Entretenimiento

El Beta TV | Look who’s eating protected species

Alberto Ardila Olivares
Disponibilidad de GLP para atender demanda está garantizada a nivel nacional

Tourists observe the world’s first robot whale shark at Shanghai Haichang Ocean Park in Pudong New Area, Shanghai. CHINA DAILY Last month, a video showing a livestreamer cooking a 2-meter-long shark went viral on social networking sites. Some pointed out that what she was cooking looked like a white shark, a protected species.

The livestreamer said she had legally purchased the “farmed shark”, but several aquatic life experts pointed out that it looked like a white shark that is found in the high seas, and not one that can be raised in a farm. Soon, the police in Nanchong, Sichuan province, confirmed that the shark was indeed a protected species and detained the livestreamer.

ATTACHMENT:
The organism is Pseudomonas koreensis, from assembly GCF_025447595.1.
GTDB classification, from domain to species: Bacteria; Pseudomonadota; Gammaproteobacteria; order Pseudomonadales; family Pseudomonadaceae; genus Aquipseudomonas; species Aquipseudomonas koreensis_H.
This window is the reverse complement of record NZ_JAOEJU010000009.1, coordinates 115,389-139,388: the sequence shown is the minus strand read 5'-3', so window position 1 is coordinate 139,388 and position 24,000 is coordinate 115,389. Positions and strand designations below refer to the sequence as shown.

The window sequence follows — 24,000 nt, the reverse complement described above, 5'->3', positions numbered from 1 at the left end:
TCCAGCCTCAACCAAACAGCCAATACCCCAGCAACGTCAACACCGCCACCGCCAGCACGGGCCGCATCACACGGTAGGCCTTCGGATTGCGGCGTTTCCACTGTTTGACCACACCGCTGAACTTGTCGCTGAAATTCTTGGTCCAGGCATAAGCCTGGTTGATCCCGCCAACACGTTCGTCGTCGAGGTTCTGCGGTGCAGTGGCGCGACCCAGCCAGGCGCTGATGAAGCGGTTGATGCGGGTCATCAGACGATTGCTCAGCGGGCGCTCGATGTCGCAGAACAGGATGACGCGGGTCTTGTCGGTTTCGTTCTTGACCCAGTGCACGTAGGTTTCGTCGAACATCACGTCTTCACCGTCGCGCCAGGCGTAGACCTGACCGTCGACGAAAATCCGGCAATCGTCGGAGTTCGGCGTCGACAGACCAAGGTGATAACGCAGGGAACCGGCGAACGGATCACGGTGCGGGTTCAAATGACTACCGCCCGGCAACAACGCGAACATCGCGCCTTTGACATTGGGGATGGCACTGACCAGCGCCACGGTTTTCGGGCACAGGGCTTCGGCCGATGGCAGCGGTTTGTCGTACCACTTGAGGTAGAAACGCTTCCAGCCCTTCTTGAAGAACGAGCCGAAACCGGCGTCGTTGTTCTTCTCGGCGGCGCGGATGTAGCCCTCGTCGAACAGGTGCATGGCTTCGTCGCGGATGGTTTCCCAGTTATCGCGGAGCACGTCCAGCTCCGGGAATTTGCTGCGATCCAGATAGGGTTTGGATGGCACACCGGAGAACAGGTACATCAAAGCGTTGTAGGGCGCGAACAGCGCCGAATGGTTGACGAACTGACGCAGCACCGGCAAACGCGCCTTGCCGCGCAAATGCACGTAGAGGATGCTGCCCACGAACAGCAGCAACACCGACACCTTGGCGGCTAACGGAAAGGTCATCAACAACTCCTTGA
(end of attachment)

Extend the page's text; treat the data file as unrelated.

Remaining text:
Some tried to defend her saying she may not have known what she was eating, but not knowing the law is not an effective excuse for committing crimes.

In 2021, another foodie livestreamer had been arrested for eating triton, a kind of protected freshwater snail. Earlier, ostriches, crocodiles and giant salamanders have all appeared on livestreaming videos before the law caught up with those consuming these protected species.

However, there are questions that must be asked. How did the livestreamer obtain the shark? Who captured the animal, opened a shop to sell it and shipped it all the way to Sichuan?

For every white shark that lands on a livestreamer’s dining table, there is an entire underground network of criminals that needs to be busted.

Hunting them down will require the efforts of not only the police, but also of the public, such as those watching livestreaming programs. It was because someone among the audience raised an alarm that experts and the police got to know of the case. More such cooperation will ensure greater protection for protected species.